15 January 2008 10:42 [Source: ICIS news]
SINGAPORE (ICIS news)--Finnish refiner Neste Oil has targeted a 15% after-tax return on capital employed for its €550m ($820.9m) Singapore biodiesel project at a time when many southeast Asian plants are forced to idle or operate their plants at low rates on record-high crude palm oil (CPO) feedstock prices.
“The secret here is to use a wide range of feedstocks then you will be competitive. If you’re dependent on only one, you will be hurt in some stages,” Risto Rinne, president and CEO of Neste, said in an interview.
Neste was confident that its 800,000 tonne/year project on
Rising concern for climate change would also push for more renewables, he said.
Neste has put the current global demand at 15m tonnes, mostly from
“We believe that there will also be markets for biodiesel here in Asia and probably in
“We are a fairly small player [and] our own commitment is very easy to fulfill, but the big oil companies really have a big challenge. We will be part of the solution,” he said, adding that customers liked the product which could be used to improve the quality of diesel.
“If palm oil is produced in sustainable way, it will cut down CO2 production [from Neste’s biodiesel] by 40-60%,” said Rinne.
Even as high CPO costs and sustainability issues cast doubt on the project, the company said there was no technology to use other feedstocks.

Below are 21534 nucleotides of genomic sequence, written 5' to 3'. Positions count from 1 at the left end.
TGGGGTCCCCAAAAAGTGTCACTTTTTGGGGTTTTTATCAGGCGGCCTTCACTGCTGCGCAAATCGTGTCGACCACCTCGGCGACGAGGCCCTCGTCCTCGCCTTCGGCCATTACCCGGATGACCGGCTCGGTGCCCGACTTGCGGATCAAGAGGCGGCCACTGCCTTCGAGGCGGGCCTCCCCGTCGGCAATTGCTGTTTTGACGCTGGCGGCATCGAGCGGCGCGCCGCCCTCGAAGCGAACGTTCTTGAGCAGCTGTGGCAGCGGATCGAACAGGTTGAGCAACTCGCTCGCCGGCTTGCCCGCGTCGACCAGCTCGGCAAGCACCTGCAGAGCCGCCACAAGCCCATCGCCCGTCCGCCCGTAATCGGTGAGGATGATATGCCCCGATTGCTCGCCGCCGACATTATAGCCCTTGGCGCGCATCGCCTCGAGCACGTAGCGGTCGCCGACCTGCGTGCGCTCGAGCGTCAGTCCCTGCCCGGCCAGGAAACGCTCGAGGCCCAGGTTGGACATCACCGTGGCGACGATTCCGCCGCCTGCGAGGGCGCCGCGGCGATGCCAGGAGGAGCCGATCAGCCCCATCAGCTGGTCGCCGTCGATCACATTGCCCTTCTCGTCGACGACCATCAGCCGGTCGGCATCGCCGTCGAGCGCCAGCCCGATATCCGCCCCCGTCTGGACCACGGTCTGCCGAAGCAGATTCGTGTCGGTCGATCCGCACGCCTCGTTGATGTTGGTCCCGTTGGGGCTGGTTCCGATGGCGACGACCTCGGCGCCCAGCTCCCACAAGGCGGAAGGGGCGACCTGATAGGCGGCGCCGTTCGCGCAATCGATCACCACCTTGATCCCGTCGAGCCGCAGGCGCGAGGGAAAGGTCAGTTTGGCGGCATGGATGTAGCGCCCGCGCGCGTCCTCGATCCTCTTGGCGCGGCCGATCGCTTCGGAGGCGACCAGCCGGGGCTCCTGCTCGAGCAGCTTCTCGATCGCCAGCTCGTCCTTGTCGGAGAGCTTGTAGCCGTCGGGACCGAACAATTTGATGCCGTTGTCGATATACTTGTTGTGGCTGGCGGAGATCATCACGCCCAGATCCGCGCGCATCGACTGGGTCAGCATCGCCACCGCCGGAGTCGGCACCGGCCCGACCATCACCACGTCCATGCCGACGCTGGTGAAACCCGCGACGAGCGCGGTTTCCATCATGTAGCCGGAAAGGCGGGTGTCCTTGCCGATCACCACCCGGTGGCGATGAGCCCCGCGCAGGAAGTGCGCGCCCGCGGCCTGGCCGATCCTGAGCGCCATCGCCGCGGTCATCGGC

“There is another alternative also, let’s do nothing and wait 10 years for the new technologies and we chose not to do that, Rinne said, adding that it decided to build plants while developing new feedstocks at the same time.
“Algae oil is so promising that we can use them in the second part of the next decade,” Rinne said.
The company was also building a pilot plant using biomass feedstock which will start up next year, Rinne said, adding that a commercial unit could come on stream in 2013.
Increasing palm oil production in ways that will not destroy nature or livelihood would be another solution, but it was challenging, he said. Neste buys only from producers which are certified by the Roundtable on Sustainable Palm Oil (RSPO).
Industry sources have questioned the effectiveness of the non-profit organisation.
“We have to set or change the rules so that unsustainable production of palm oil is bad business,” Rinne said, hoping that other companies will follow too.
($1 = €0.67)
Bookmark Simon Robinson’s Big Biofuels Blog for some independent thinking on biofuels
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